The U.S. Food and Drug Administration is alerting dog owners and veterinarians about the risk of accidental overdose to dogs treated with the drug Sileo, a prescription gel that is given to dogs by mouth to treat noise aversion (signs related to anxiety or fear due to noise).
Sileo is packaged in an oral dosing syringe with a ring-stop mechanism on the plunger that must be “dialed” and locked into place in order to set the correct dose for the dog. Overdose can result if the ring-stop is not fully locked. Therefore, it is very important that the person administering the product understands how to operate the syringe correctly before giving the product to the dog.
Zoetis began marketing Sileo in May 2016. To date, the FDA has received 28 reports involving Sileo overdoses in dogs due to the ring-stop mechanism not properly locking at the intended dose. In some cases, the entire contents of the dosing syringe were administered to the dog. In 15 out of the 28 reports, dogs experienced clinical signs of overdose, including lethargy, sedation, sleepiness, slow heart rate, loss of consciousness, shallow or slow breathing, trouble breathing, impaired balance or incoordination, low blood pressure, and muscle tremors. No deaths have been reported. At this time, the FDA has not determined if these overdoses were due to improper use of the ring-stop.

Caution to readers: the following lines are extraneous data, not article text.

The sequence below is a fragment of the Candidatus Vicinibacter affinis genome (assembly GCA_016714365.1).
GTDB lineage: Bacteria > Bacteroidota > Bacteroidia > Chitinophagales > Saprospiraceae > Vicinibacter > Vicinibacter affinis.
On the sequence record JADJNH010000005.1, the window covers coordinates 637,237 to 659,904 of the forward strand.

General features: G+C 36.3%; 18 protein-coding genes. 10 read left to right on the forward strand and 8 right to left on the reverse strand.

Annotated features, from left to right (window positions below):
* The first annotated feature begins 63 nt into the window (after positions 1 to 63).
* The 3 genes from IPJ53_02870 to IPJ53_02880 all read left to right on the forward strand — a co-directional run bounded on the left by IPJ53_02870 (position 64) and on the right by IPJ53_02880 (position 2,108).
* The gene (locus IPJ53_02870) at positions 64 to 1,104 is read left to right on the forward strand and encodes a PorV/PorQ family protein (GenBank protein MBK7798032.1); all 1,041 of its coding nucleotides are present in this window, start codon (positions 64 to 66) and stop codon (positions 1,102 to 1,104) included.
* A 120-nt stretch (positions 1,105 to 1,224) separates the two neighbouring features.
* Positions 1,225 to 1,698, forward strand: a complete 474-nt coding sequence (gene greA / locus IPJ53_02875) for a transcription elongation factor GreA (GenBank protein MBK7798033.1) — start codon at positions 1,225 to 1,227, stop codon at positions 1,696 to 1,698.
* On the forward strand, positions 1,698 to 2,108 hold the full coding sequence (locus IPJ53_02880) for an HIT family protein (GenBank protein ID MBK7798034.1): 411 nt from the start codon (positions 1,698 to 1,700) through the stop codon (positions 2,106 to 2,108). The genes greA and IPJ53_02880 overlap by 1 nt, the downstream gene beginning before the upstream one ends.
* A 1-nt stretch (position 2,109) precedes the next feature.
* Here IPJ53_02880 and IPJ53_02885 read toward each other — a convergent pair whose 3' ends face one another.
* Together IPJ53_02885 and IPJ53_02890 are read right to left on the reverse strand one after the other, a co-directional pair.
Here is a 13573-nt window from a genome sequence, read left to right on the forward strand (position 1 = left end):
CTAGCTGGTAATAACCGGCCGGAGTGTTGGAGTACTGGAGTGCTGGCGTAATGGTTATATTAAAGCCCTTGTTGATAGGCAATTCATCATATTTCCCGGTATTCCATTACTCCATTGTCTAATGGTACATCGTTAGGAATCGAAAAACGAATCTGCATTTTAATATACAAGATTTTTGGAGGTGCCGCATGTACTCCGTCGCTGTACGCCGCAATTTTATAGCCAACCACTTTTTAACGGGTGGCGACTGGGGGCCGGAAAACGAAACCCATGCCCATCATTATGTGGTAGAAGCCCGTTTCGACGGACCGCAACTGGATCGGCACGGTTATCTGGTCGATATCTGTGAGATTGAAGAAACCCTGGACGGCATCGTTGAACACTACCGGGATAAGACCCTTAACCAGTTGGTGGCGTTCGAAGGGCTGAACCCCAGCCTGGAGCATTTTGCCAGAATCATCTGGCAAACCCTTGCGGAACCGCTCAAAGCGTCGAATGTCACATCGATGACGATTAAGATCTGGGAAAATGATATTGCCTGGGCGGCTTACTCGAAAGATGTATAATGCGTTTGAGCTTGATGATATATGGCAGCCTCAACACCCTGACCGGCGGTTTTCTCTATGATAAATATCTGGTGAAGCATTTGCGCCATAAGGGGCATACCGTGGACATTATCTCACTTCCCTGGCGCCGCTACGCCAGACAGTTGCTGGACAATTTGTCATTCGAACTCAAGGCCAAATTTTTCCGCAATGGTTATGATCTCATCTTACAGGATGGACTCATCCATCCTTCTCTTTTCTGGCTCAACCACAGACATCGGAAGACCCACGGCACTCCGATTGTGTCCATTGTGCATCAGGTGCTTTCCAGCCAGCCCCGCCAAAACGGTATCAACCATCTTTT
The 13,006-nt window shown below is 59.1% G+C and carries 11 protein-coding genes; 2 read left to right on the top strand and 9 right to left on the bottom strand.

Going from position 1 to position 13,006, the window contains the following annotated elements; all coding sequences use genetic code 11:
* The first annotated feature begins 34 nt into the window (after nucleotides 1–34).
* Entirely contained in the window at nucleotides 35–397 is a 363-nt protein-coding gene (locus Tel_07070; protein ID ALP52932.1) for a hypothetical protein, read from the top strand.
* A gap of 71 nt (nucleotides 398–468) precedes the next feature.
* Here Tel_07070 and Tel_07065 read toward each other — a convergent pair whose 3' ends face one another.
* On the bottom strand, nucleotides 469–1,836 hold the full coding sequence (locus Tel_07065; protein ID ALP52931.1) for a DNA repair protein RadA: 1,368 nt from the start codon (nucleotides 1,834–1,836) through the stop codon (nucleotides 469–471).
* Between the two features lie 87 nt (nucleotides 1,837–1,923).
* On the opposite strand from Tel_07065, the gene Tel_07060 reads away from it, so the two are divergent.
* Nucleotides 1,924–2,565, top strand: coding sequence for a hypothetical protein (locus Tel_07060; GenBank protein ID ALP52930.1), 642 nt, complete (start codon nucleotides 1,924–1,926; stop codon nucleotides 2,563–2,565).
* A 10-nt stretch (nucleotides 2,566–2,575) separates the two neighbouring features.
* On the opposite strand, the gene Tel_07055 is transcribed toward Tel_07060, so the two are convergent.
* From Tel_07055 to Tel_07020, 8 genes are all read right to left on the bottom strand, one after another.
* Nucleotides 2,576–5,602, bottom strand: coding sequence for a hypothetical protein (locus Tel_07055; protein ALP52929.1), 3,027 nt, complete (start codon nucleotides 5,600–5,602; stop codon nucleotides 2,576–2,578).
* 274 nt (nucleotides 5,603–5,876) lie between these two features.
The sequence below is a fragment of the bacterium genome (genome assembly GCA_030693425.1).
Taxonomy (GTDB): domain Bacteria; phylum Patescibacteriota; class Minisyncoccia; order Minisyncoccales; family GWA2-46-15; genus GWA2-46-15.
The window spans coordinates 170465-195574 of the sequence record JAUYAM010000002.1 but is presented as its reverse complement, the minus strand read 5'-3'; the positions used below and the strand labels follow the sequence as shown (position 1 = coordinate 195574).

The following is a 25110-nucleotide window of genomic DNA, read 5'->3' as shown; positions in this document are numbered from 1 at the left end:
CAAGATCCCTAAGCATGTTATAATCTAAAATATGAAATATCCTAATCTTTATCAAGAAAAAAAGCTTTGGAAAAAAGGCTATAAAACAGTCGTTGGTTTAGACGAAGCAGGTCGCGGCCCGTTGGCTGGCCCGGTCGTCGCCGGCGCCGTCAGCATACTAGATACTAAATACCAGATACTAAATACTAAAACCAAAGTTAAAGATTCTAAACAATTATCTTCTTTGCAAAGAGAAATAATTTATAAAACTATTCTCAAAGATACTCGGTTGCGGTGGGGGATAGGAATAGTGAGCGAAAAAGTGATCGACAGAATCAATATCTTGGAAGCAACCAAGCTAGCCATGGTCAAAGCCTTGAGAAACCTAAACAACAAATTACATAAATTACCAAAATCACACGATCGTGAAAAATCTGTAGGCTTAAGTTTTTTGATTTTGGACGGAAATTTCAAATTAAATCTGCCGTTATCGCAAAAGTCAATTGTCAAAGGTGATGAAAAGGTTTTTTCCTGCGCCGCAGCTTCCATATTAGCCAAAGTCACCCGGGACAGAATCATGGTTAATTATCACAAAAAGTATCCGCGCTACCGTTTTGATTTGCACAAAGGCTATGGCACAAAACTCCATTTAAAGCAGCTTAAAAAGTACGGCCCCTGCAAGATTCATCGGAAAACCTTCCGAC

All prescribing veterinarians and users should be aware of the possibility for accidental overdose if the Sileo syringe is not properly locked before dosing. Veterinary staffs are strongly encouraged to provide education in proper operation of the syringe to dog owners before dispensing the drug. Dog owners should be aware of potential signs of overdose and they should contact their veterinarian if their dog exhibits any of these signs. Zoetis has also provided online resources, including videos, which demonstrate the proper operation of the syringe and detailed administration technique for veterinarians and for dog owners.